2020 Cohort Training Programme


By lifETIME CDT Administrator: Emma Lardner (University of Birmingham)

Since the COVID-19 pandemic hit the UK earlier this year, we have worked hard to adapt the lifETIME programme to be delivered online. Our 2019 cohort were fortunate enough to be able to have in-person rotational training which created an environment to network with other cohort members, supervisors and the management committee.

The management team and the skills training committee have worked hard to plan a training programme for the 2020 cohort that allowed for the same interactions the 2019 cohort had but delivered online. The programme was created to utilise lab time whilst still including online learning, opportunities to network with other members of the CDT and social activities.

The 2020 lifETIME CDT cohort began their PhD’s on 1st October 2020. The first week was spent being inducted locally at home Universities and where possible, visiting local labs.

The training programme began on 5th October with an online induction with Professor Matthew Dalby, Professor of Cell Engineering and Director of lifETIME CDT at the University of Glasgow. Matt spoke about the structure of the CDT, the programme for the next four years and his work at the University of Glasgow. The cohort then met the programme administrators; Mrs Michelle Carmichael; lifETIME Co-ordinator, Mrs Aimee Soare; lifETIME Administration Assistant at the University of Glasgow, Miss Emma Lardner; Operations Officer for the Healthcare Technologies Institute and lifETIME Administrator at the University of Birmingham and Dr Mihai Lomora, CURAM Project Manager for lifETIME at NUI Galway who each provided students with an overview of how the programme is ran from an administrative perspective.

The cohort then had their first ‘Meet the Management Team’ session with Dr Catherine Berry, Senior Lecturer and Chair of the Skills and Training Committee who spoke about her role chairing the committee and how the COVID-19 pandemic has affected the training programme for the 2019/2020 cohorts.

For the evening social activity, the 2019/2020 cohort, supervisors and the administration team took part in an online quiz. The attendees were split in to three teams and asked to work together to answer quiz questions. The evening was a success and gave the 2020 cohort an opportunity to meet others who are involved in the CDT in an informal setting.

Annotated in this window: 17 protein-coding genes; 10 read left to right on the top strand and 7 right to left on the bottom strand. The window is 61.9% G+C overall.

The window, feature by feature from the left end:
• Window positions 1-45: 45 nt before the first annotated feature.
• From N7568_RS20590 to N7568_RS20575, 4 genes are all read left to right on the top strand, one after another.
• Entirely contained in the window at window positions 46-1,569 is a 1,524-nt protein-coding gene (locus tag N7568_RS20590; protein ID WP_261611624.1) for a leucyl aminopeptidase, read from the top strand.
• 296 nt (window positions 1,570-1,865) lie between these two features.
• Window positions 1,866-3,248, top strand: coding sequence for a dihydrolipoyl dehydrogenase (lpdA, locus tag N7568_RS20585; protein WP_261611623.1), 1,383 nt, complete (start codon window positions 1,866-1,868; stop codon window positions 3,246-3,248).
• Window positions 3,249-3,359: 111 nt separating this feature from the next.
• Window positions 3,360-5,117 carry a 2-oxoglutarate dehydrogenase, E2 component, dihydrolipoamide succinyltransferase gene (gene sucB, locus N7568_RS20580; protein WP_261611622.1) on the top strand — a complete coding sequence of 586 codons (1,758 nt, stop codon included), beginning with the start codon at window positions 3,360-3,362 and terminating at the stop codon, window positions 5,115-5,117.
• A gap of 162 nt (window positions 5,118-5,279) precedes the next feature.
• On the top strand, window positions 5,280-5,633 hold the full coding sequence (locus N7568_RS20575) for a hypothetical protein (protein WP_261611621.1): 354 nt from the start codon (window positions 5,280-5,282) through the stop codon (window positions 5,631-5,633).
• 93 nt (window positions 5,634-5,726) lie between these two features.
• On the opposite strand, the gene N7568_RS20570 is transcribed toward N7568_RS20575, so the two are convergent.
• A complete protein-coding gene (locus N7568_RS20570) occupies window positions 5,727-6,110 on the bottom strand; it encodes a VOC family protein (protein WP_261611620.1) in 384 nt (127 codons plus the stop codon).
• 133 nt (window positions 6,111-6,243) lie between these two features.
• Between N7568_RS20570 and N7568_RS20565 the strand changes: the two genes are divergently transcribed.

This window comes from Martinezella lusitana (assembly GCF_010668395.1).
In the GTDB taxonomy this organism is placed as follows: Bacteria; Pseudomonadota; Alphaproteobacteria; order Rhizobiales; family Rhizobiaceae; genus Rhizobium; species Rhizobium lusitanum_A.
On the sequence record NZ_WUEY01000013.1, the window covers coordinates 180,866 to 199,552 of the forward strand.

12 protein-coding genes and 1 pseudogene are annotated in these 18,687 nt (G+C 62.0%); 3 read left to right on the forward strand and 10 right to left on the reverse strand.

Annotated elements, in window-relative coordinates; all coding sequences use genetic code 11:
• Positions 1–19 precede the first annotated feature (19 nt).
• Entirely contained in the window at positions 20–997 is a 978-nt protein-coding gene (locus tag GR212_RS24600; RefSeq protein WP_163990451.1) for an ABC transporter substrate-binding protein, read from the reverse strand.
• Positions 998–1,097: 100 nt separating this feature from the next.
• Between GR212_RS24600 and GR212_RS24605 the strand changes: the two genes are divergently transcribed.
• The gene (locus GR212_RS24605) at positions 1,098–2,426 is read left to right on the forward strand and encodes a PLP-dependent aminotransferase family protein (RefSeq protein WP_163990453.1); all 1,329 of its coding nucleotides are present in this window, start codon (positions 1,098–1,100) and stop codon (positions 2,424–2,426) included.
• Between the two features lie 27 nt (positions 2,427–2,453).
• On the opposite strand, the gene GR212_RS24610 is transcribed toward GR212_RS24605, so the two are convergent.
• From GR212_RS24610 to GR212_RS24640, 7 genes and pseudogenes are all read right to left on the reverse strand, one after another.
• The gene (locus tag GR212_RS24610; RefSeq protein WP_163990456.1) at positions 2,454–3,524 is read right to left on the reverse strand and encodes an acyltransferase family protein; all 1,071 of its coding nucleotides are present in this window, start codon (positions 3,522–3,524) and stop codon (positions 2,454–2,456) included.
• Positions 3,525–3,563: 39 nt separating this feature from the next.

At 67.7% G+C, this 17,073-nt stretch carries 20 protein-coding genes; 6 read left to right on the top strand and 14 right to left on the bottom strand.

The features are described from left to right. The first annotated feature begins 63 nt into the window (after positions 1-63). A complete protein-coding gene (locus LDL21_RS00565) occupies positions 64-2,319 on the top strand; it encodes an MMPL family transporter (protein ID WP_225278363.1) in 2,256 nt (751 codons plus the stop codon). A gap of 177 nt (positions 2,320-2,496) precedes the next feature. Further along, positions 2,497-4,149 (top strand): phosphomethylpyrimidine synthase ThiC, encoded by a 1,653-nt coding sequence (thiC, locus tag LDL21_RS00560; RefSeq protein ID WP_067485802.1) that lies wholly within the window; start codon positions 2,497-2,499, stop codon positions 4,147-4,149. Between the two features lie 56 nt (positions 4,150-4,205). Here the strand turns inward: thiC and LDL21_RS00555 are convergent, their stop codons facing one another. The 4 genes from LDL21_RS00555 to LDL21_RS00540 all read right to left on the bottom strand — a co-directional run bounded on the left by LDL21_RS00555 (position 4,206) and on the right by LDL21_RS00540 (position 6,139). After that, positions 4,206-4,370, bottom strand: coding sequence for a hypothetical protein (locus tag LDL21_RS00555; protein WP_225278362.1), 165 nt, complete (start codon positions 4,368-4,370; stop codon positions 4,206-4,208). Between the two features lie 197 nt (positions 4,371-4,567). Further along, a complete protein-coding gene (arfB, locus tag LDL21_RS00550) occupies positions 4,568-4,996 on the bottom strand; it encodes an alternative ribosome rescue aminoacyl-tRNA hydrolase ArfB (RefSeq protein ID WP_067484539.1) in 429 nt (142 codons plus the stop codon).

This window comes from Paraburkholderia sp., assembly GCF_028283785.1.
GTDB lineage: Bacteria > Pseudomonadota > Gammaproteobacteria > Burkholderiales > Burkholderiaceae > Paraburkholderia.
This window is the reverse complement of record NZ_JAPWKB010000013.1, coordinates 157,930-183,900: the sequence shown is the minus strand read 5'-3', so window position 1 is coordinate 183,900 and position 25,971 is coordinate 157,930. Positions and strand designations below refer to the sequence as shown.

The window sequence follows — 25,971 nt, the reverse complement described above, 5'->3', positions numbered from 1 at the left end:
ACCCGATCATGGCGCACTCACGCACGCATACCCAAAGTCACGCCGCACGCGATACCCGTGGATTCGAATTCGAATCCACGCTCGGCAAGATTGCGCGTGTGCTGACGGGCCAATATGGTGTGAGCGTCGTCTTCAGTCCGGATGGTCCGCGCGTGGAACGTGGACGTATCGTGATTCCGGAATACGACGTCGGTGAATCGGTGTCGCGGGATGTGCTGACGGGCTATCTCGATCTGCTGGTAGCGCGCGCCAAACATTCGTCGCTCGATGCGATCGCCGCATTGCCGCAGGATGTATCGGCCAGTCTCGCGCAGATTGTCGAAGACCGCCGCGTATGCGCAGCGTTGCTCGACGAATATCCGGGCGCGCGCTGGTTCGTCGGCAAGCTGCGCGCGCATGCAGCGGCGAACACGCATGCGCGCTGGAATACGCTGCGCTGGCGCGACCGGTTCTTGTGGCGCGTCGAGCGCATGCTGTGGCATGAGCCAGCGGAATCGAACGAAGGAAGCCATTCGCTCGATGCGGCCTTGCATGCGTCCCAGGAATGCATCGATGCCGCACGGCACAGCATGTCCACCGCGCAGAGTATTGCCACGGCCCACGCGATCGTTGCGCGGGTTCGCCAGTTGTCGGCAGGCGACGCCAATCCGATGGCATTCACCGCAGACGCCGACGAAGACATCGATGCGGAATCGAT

On 6th October the cohort attended their second ‘Meet the Management team’ session with Professor Ivan Wall, Professor of Regenerative Medicine, Cell & Gene Therapy Bioprocessing and Deputy Director of lifETIME at Aston University who introduced his role within the CDT, his background and the work his team at Aston do.

The cohort then attended an online escape room where they were split in to three teams and asked to work together to discover clues and escape the game in the shortest amount of time. The activity was a huge success and gave the students another opportunity to interact socially.

The training programme will continue with regular online training, ‘Meet the Management Team’ sessions and informal catch up’s for the duration of 2020.


Student testimonials:

‘’I really enjoyed my first week in the CDT. The virtual events were great in bringing the cohort together, especially the virtual escape room which was challenging but still great fun.‘’

Hannah Williamson, LifETIME Student at the University of Birmingham

Project: On-Demand Sensors for Cell Therapy Bioprocessing


‘’I found the first week very eye opening and motivating. However, my favourite part had to be the lifETIME CDT Quiz on Thursday night, what a laugh‘’

Chanelle McGuinness, LifETIME Student at the University of Glasgow

Project: Bioengineering of Pharma ready bone marrow models for cancer drug screening


‘’The first week of the CDT has allowed us to engage with an interdisciplinary group of people. I particularly enjoyed the ‘Escape Room’ which helped stimulate the brain again after a long summer in lockdown‘’

Antonia Molloy, LifETIME Student at Aston University

Project: Optimizing Mycobacterial drug discovery using picodroplet technology